The missus opened her graphic design business (and by the way, we need more clients something fierce) right around the time Little Sprunk #1 was born. The small amount of work she has done for the last few years has kept her resume healthy so that when the kids are in school, she might be able to do some work for a design firm, because she's been working in the field all this time. But a lot of stay-at-home moms/dads don't have that option, because of their particular work skills.
Best First wrote:I didn't like it. They don't have mums, or dads, or children. And they turn into stuff. And they don't eat Monster Munch or watch Xena: Warrior Princess. Or do one big poo in the morning and another one in the afternoon. I bet they weren't even excited by and then subsequently disappointed by Star Wars Prequels. Or have a glass full of spare change near their beds. That they don't have.

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Post by Jack Cade » Mon Nov 08, 2010 5:46 pm

Yaya, I'm not ignoring the rest of your post (I've read it and need to think about it) but I'm still absolutely stuck on this point:
Yaya wrote:I think you must step out of the Western frame of mind to understand this concept, step away from the notion that breadwinning is superior to caretaking or homemaking, to understand the Islamic marriage contract. Islam does not place separate values on these roles. The 'new' West, however, does. Hence, the reason in the past ten years that women feel an impetus to take on breadwinning.
I really don't see how it is 'the Western frame of mind' to realise that the concept of 'breadwinning' envisages a far greater degree of personal freedom (and thus individual development) than 'homemaking'. At the end of the day, all you've got to do in the former role is make money. There are innumerable ways of doing that, and of combining that activity with, say, one's passions, artistic inclinations, ethical concerns, political ambition, business acumen, outgoing personality, etc, etc, etc. Think of all that being a surgeon means to you outside of simply fulfilling a religious obligation (I'm assuming there's a reason you chose that path over others).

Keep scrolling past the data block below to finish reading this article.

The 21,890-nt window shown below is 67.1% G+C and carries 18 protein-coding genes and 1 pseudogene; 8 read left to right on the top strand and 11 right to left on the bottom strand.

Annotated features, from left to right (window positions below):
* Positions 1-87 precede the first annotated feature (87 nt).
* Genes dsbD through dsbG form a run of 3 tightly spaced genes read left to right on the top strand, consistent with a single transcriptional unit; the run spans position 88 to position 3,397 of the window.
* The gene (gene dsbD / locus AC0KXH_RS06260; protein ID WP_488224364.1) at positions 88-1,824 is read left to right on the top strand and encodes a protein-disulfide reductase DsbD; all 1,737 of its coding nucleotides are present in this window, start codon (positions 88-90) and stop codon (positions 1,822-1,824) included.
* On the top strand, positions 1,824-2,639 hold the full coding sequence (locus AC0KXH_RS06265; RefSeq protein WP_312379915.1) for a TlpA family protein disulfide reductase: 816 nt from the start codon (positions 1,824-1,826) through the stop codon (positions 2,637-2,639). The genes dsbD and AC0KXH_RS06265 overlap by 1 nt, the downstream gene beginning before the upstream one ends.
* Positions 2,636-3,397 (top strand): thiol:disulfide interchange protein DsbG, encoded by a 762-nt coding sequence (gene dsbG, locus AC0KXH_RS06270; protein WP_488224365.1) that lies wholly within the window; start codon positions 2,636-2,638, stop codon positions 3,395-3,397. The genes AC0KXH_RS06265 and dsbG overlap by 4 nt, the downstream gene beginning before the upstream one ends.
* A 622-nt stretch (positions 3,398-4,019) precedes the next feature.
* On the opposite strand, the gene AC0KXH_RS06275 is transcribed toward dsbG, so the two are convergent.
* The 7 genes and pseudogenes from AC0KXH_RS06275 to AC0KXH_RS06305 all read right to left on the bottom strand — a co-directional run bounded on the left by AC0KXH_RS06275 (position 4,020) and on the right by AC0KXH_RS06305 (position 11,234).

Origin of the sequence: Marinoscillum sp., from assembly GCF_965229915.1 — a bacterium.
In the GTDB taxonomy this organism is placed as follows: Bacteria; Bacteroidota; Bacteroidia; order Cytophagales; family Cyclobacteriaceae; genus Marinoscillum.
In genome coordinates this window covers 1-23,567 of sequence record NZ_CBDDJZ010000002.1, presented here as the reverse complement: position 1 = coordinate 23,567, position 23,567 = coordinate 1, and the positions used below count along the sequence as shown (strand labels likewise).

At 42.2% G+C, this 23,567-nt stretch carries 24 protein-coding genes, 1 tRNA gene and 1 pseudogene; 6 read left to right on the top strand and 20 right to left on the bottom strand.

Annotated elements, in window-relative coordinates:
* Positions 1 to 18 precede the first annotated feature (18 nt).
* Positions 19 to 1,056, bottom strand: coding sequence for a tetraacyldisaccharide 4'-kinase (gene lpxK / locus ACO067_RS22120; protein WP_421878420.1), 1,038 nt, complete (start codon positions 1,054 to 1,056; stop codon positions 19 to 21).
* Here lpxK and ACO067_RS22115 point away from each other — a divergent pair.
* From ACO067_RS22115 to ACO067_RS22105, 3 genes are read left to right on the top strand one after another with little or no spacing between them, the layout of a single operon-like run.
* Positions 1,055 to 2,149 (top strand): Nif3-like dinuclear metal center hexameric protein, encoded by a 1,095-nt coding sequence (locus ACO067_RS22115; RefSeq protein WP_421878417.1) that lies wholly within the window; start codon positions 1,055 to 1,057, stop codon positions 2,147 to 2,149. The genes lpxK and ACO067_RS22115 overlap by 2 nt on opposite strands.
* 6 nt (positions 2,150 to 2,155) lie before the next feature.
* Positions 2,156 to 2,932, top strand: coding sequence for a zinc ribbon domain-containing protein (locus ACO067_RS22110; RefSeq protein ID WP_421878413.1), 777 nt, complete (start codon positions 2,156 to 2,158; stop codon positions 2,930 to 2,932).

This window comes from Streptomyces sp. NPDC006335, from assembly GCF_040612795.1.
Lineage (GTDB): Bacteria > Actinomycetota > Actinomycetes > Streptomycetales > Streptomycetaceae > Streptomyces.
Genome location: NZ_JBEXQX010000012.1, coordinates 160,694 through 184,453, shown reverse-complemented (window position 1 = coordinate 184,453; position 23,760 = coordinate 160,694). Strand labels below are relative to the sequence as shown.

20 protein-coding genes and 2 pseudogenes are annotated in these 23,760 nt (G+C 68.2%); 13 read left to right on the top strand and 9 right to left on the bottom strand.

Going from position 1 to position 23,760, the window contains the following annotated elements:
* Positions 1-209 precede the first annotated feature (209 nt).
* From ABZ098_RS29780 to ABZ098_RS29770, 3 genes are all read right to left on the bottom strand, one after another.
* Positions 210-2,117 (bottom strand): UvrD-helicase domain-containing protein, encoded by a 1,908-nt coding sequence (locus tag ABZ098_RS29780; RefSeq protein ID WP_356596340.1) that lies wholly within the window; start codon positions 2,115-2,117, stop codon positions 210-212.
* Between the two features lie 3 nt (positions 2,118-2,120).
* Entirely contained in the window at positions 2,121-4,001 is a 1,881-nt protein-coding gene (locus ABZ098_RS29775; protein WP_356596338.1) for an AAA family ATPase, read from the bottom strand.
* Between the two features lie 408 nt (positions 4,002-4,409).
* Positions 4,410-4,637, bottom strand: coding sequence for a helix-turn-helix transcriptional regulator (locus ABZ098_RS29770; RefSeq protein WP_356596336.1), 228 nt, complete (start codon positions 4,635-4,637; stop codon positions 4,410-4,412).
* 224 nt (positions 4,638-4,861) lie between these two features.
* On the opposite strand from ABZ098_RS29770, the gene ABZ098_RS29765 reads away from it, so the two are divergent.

Compared to that, what freedoms are afforded to the homemaker? Whether to cook a roast dinner or order a take-out. Whether to clean the bathroom or do the laundry first. What to put on the shopping list. Whether to buy new curtains. It's an outrageously limiting role that is fitting only to someone with a particular kind of personality, whereas making money suits everyone, to some degree or other, down to the ground. I really don't see what it's got to do with the 'value' Westerners or Muslims place on it. I mean, sewage workers are absolutely invaluable in all modern society but that doesn't mean it's a job that befits half the population.

You say that someone is lucky if they have a 'stay-at-home' wife. If, say, by divine intervention, the roles were reverse - if God said, "OK, we're half way through humanity's course - switch around time" - would you think that man equally lucky? After all, the balance achieved is the same. Would you honestly say that if you understood your God to be asking that of you, you'd give up surgery with no regrets or feelings of emasculation, of having had something that defines you taken away?
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Post by bumblemusprime » Mon Nov 08, 2010 9:43 pm

I want to nitpick what Jack says without disagreeing with him. Staying at home with the kids and homemaking can be really liberating for a lot of people, because you put a lot of focus toward parenting.

Parenting is pretty damn cool. Kids surprise you, are fun to play with, rely on you to shape their moral compass, and create a sort of strange social life where you have an excuse to hang out with other cool parents. Kids are increasingly interested in things and want you to experience the things with them. I can't get into how much fun parenting is.